The International Science Panel (ISP) in its 2000 examination of whether the Kakadu World Heritage status was at risk from impacts of uranium mining, recommended landscape and ecosystem analyses and called for a comprehensive risk assessment within the context of the Kakadu World Heritage area.
Maintenance of the natural World Heritage Values of Kakadu National Park (KNP), as they pertain to pressure from mining-related activities, underpins the landscape analyses undertaken by eriss. To ensure the protection of the region from the effects of uranium mining, and to encourage best practice in ecosystem management and conservation it is important that managers and regulators understand the relative importance of all potential ‘threats’ to World Heritage values.
Environments of the region are subject to change from multiple threats that operate over differing spatial and temporal scales. All have some potential to diminish World Heritage values. Exotic feral animals and weeds, and the potential for landscape level change induced by climate change and subsequent sea level rise and altered fire regimes are considered among the more serious threats to these values. Uranium mining activity poses but one point-source for contaminants that can potentially enter the surrounding environment of KNP.
The aim of this program is to broaden the contaminants risk assessment of Ranger mine to include key non-mining stressors at the landscape-scale, thereby placing contaminant issues for Ranger mine within an integrated risk assessment framework. The initial assessment focused on threats to world heritage values of the Magela floodplain (eg measured damage to natural habitats) and incorporates quantitative information on risks from both mining and non-mining threats (Figure 4). A secondary aim is that this risk assessment model be developed for use as a decision support tool for assessing and managing multiple ecological risks at multiple scales.
Figure 4 Outline of the landscape-scale risk assessment for the Magela Creek floodplain, Kakadu National Park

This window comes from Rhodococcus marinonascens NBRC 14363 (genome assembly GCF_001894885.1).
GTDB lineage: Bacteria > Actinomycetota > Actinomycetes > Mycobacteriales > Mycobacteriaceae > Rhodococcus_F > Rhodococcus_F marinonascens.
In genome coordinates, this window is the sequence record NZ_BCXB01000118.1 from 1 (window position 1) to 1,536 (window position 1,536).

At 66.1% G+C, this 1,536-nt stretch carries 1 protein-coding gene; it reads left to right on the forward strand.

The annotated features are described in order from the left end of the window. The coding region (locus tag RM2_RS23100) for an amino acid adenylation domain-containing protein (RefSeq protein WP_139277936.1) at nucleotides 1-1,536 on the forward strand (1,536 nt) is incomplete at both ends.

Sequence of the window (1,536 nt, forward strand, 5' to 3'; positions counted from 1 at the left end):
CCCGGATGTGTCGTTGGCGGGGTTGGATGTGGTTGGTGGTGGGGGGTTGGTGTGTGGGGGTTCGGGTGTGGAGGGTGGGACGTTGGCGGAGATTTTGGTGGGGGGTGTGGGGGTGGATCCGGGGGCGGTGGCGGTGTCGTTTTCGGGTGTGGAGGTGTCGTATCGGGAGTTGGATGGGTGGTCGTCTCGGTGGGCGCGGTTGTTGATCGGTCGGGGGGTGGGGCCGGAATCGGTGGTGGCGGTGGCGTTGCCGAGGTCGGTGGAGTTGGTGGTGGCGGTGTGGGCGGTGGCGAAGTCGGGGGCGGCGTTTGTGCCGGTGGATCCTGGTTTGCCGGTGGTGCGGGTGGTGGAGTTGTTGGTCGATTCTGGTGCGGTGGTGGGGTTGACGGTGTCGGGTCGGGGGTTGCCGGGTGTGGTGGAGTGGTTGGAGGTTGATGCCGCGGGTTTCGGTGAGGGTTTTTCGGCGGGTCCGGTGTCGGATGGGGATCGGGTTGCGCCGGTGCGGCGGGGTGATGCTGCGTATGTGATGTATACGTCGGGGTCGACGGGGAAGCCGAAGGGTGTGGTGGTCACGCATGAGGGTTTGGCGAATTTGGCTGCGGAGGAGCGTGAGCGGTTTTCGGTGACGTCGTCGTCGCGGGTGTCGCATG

Initial results from the risk assessment are summarised in Table 2 and are elaborated in more detail in Section 3.10 of the Supervising Scientists Annual Report 2005-2006. Two key results from the integrated assessment are:
- Non-mining landscape-scale risks are currently several orders of magnitude greater than mining risks (Table 2), although that difference may reduce when on-site water management systems at Ranger mine change in the transition between mine production and mine closure and rehabilitation; and
- Para grass weed (Urochloa mutica) is currently the major ecological risk on the Magela floodplain because of its extent (10% cover), effect (a monoculture that displaces native vegetation and wildlife habitat) and rapid spread rate (14% per annum). Note the risk posed by para grass has been examined in greater detail by combining a Bayesian habitat suitability model with a spread rate model, therefore encompassing current and future risk to floodplain habitat diversity depending on distance to source and invasion pathways.
|Category||Pathway||Hazard||Risk rank||Action||Time frame|
|Para grass weed
Total ecological risk =
|Take active control
Total ecological risk =
Watching briefWatching brief
|Airborne/wind||Radon (Ra-222)||9||Watching brief||2011|
NB: Ra226 and Ra222 (Radon) are included also
The overall findings from the landscape ecological risk assessment suggest that non-mining landscape-scale risks to Magela floodplain should from now on receive the same level of scrutiny as applied to uranium mining risks, including an assessment of what appropriate level of investment would be needed to manage these risks. The ultimate challenge however, is linking the costs of reduction in ecosystem health “damage” to perceptions of socio-economic and cultural benefits in order to optimise management investments under budgetary constraints. At the end of the day decision support tools need to be realistic, pragmatic, defensible and provide management options that at least balance costs and benefits.
For more information, contact Dr Peter Bayliss (tel +61 (0)8 89201170)
- Ecological risk assessment
- Hydrological and geomorphic processes
- Protection of people
- Protection of ecosystems
- Spatial sciences and data integration
- Tropical aquatic ecotoxicology
- Tropical Rivers Inventory and Assessment Project (TRIAP)
- National Centre for Tropical Wetland Research (NCTWR)
Ph: +61 (0)8 8920 1100
Jabiru Field Station
Ph: +61 (0)8 8979 9711